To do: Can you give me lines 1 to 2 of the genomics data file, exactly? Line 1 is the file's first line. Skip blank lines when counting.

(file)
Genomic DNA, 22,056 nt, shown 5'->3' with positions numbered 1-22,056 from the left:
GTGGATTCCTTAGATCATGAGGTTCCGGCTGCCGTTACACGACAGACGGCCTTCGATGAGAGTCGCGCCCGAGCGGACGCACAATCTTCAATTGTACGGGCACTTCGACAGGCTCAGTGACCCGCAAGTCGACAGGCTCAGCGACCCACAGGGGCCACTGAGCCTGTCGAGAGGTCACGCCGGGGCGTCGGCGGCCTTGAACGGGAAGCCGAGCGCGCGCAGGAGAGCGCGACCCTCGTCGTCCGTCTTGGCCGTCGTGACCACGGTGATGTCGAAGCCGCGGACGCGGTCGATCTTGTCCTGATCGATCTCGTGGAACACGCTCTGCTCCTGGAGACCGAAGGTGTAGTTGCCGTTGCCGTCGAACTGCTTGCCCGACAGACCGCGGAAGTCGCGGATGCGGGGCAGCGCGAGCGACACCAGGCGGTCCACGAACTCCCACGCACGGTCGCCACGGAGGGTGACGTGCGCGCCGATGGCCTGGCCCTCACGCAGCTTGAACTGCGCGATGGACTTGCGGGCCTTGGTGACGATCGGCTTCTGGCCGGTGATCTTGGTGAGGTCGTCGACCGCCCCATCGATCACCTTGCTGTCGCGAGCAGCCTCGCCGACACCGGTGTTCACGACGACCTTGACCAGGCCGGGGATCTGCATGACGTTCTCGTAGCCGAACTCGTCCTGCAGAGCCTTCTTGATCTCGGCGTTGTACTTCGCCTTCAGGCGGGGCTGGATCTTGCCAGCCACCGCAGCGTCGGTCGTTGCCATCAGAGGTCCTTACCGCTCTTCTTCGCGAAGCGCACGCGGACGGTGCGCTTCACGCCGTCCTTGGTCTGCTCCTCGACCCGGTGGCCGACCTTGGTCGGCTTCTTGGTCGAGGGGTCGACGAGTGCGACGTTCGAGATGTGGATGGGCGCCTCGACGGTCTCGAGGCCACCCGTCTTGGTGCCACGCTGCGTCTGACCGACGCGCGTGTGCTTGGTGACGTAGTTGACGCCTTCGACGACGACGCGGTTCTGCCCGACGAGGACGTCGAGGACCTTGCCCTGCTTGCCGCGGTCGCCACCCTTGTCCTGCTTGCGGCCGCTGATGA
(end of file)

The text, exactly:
Genomic DNA, 22,056 nt, shown 5'->3' with positions numbered 1-22,056 from the left:
GTGGATTCCTTAGATCATGAGGTTCCGGCTGCCGTTACACGACAGACGGCCTTCGATGAGAGTCGCGCCCGAGCGGACGCACAATCTTCAATTGTACGGGCACTTCGACAGGCTCAGTGACCCGCAAGTCGACAGGCTCAGCGACCCACAGGGGCCACTGAGCCTGTCGAGAGGTCACGCCGGGGCGTCGGCGGCCTTGAACGGGAAGCCGAGCGCGCGCAGGAGAGCGCGACCCTCGTCGTCCGTCTTGGCCGTCGTGACCACGGTGATGTCGAAGCCGCGGACGCGGTCGATCTTGTCCTGATCGATCTCGTGGAACACGCTCTGCTCCTGGAGACCGAAGGTGTAGTTGCCGTTGCCGTCGAACTGCTTGCCCGACAGACCGCGGAAGTCGCGGATGCGGGGCAGCGCGAGCGACACCAGGCGGTCCACGAACTCCCACGCACGGTCGCCACGGAGGGTGACGTGCGCGCCGATGGCCTGGCCCTCACGCAGCTTGAACTGCGCGATGGACTTGCGGGCCTTGGTGACGATCGGCTTCTGGCCGGTGATCTTGGTGAGGTCGTCGACCGCCCCATCGATCACCTTGCTGTCGCGAGCAGCCTCGCCGACACCGGTGTTCACGACGACCTTGACCAGGCCGGGGATCTGCATGACGTTCTCGTAGCCGAACTCGTCCTGCAGAGCCTTCTTGATCTCGGCGTTGTACTTCGCCTTCAGGCGGGGCTGGATCTTGCCAGCCACCGCAGCGTCGGTCGTTGCCATCAGAGGTCCTTACCGCTCTTCTTCGCGAAGCGCACGCGGACGGTGCGCTTCACGCCGTCCTTGGTCTGCTCCTCGACCCGGTGGCCGACCTTGGTCGGCTTCTTGGTCGAGGGGTCGACGAGTGCGACGTTCGAGATGTGGATGGGCGCCTCGACGGTCTCGAGGCCACCCGTCTTGGTGCCACGCTGCGTCTGACCGACGCGCGTGTGCTTGGTGACGTAGTTGACGCCTTCGACGACGACGCGGTTCTGCCCGACGAGGACGTCGAGGACCTTGCCCTGCTTGCCGCGGTCGCCACCCTTGTCCTGCTTGCGGCCGCTGATGA